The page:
As long as there has been a commercial internet, cybersecurity has largely been predicated on the concept of guesswork, better known as Heuristics. Looking for patterns or matching words and phrases that were close enough to known, or variations of known, vulnerabilities/attacks have been the norm. These solutions are, by definition, trial and error.
But with a seemingly never-ending increase in vulnerabilities, hackers, and attacks, the cybersecurity status quo is simply not sufficient to provide the level of certainty needed to instill confidence and improve reliability in an app-driven, interconnected world. We need higher accuracy, less complexity, and more simplicity as more devices, applications, and individuals join the internet.
The inspiration for one powerful new solution can be found in the past - in a seemingly unrelated technology.
Attacking the OS to Get to an App
Back in 2001, hackers were still largely amateurs who created malware or penetrated systems for fun or academic credibility. The first DoS attacks occurred that year and so did a new approach to OS security: Address Space Layout Randomization or ASLR.
ASLR is now a standard component of most mainstream operating systems, from MS Windows and Apple OS to Android and even Nintendo 3DS. Before ASLR was adopted, OS address locations were well known or easy to predict by hackers looking for an avenue of attack.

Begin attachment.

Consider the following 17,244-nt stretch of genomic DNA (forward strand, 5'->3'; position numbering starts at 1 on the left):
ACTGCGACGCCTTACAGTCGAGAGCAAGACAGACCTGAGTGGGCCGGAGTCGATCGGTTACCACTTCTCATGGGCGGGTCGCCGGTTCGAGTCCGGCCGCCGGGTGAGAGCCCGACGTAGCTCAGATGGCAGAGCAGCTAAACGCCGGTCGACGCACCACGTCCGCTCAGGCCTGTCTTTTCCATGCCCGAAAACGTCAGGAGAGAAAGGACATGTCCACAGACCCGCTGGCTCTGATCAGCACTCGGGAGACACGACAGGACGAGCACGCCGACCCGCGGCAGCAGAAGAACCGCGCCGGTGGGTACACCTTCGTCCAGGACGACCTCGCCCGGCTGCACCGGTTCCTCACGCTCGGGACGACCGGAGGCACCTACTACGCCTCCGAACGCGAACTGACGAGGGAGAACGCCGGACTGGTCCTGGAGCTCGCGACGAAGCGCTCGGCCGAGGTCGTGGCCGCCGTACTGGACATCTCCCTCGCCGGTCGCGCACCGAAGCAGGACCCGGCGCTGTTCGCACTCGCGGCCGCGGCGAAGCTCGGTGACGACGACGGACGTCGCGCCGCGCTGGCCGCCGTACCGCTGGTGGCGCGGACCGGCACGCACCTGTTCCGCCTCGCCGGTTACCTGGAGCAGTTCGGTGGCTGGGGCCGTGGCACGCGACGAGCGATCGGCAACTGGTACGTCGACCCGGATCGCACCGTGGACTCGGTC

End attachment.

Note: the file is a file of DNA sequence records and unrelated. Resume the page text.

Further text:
The approach of the PaX Project to block these attacks was deceptively simple: randomize the address of OS processes. If a malicious attacker entered a wrong address location, the target application would crash, the exploit would be halted and a sysadmin might be alerted.
Now Comes Name Space Layout Randomization - NSLR
Name Space Layout Randomization or NSLR is the equivalent of ASLR for Java-based web applications. To be successful, a malicious attacker who wants to introduce a Code Injection exploit in Java needs to know the exact names of classes and packages to be invoked. Making the Java class packages non-deterministic, or randomized, defeats any code injection exploit.
For example, with NSLR enabled, the java.lang.System class will be randomized and renamed to something like java$85rbuLjHNERijUhN.lang.System. Any exploit that tries to invoke java.lang.System will automatically fail. For attackers to successfully execute an attack they would need to know the randomized package name which changes each time the JVM boots.
Attempts to brute force the system and retrieve the randomized package name is not feasible, either. Waratek's standard configuration includes NSLR with a minimum level of security at 96-bit names, which would require several thousand years to crack the encryption. Namespaces can be randomized up to 1024 bits.
A code injection attack attempted in an NSLR enabled JVM will generate a ClassNotFoundException, ending the attack.
NSLR is the kind of emerging security solution that could be the replacement for heuristics we've all be waiting to arrive.